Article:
aging When Choosing Lifts, Think Of Yourself As Well

When Choosing Lifts, Think Of Yourself As Well

PMC  October 3, 2017    pmc  Jeff Conner

When choosing lifts, think of yourself as well as the other caregivers before buying. Convenience, versatility, and quality are key, as well as service and support from vendors.

Buying a lift or other mobility devices is a big decision and one that should take many needs into consideration. In addition to ensuring the well-being and security of the user, it also requires insight into the distinct needs of the caregivers with consideration into the home or place that the device will be used.

When choosing lifts, think of yourself as well as other caregivers

While it is imperative to think of the user when choosing and buying lifts, it is also integral to consider the needs of the caregiver, too. Caregivers will also be utilizing, modifying, and transporting devices, which makes it important to look for devices with them in mind. Furthermore, these aids can significantly reduce incidents of caregiver injury during lifts, transports, and daily routines.

Some things to think about include:

  • Convenience

Convenience is key when making the decision to implement lifts and aids; after all, it if isn’t easy to use, it won’t be helpful or able to increase access. Talk with vendors about convenient controls, simple utilization, and about installation options to ensure everyone is able to master the utility of the device, and that it becomes a natural part of the home environment.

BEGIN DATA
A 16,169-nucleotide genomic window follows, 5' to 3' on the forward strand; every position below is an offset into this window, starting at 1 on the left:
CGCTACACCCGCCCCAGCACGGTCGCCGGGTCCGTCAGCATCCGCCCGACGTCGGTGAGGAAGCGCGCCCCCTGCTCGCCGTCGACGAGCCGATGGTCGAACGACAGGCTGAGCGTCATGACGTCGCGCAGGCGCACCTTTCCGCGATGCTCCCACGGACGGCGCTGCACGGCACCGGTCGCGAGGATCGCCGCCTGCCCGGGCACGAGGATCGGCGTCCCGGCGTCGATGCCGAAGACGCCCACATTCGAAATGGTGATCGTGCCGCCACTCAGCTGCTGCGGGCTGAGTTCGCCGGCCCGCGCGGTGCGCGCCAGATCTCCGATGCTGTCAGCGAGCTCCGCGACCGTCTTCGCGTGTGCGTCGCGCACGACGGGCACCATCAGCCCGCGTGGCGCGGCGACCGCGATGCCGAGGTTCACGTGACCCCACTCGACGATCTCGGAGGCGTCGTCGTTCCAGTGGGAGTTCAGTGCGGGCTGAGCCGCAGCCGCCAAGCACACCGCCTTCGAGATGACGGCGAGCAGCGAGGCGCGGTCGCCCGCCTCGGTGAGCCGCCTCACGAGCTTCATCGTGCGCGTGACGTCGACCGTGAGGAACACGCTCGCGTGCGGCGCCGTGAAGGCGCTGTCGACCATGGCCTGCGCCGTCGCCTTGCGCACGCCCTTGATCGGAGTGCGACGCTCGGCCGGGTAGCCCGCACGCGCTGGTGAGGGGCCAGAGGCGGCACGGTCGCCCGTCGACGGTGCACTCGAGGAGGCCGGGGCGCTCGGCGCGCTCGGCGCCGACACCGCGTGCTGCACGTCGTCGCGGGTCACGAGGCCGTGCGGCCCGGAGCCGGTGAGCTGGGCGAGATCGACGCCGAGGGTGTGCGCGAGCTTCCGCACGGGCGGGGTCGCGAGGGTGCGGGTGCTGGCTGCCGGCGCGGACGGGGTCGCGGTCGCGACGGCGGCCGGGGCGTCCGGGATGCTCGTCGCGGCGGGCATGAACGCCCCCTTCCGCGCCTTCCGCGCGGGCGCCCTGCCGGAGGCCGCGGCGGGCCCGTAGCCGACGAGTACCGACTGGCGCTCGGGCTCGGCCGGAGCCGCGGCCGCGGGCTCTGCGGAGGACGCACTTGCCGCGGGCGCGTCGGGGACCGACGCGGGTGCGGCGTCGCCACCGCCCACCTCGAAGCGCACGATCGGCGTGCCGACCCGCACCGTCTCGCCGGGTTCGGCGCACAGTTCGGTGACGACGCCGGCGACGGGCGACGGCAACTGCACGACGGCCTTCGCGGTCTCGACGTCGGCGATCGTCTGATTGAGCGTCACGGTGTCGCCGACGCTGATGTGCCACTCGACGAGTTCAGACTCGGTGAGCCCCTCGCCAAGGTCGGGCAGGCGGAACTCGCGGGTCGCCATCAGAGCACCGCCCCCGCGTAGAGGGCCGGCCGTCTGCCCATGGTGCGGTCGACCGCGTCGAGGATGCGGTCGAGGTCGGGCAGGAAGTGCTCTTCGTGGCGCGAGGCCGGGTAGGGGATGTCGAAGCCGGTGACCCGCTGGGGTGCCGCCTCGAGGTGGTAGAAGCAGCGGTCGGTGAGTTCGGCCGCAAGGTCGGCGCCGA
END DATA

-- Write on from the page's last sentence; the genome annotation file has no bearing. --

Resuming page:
• Versatility

Another aspect to consider is how versatile the device is; will the lift transport various sized patients? How will it fit and meld with the layout and configuration of the home? Versatility may also include features such as curvatures for stair lifts, as not all stairways are linear and straight. Consider what your distinct environment looks like and how the device will need to be flexible and versatile to make it a pragmatic option for your living situation.

  • Quality

Always opt for quality devices, made in the USA, that are backed by the retailer. Don’t skimp on features that will make your life ultimately easier, as this is likely a device that will be used regularly, perhaps daily. Don’t buy second-hand mobility aids as this could compromise safety, security, and longevity of the product.

  • Comfort

Make sure that whoever is using or assisting with use of the device is comfortable, too. From the cushioning of the seat to non-slip grip handles, look for details that will contribute to overall comfort whenever possible. Even factors such as the fabric and upholstery of the lift’s seat can make a big difference, too, in both how it feels when seated to ease of caring and cleaning the surface.

  • Installation

Make life a whole lot easier on all involved by seeking out a vendor that offers professional installation. You should never try to install a lift without expert assistance as it could compromise safety and put those using the device at risk of a potential injury, as well as cause property damage in the process.